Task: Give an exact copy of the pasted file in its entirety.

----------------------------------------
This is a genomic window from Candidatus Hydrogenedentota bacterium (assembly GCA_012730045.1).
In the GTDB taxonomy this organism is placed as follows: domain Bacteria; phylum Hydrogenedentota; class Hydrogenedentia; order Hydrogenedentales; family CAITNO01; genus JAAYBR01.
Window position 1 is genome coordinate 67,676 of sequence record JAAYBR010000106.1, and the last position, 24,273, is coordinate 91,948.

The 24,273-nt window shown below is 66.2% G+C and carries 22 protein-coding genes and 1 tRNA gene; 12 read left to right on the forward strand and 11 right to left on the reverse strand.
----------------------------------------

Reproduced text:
This is a genomic window from Candidatus Hydrogenedentota bacterium (assembly GCA_012730045.1).
In the GTDB taxonomy this organism is placed as follows: domain Bacteria; phylum Hydrogenedentota; class Hydrogenedentia; order Hydrogenedentales; family CAITNO01; genus JAAYBR01.
Window position 1 is genome coordinate 67,676 of sequence record JAAYBR010000106.1, and the last position, 24,273, is coordinate 91,948.

The 24,273-nt window shown below is 66.2% G+C and carries 22 protein-coding genes and 1 tRNA gene; 12 read left to right on the forward strand and 11 right to left on the reverse strand.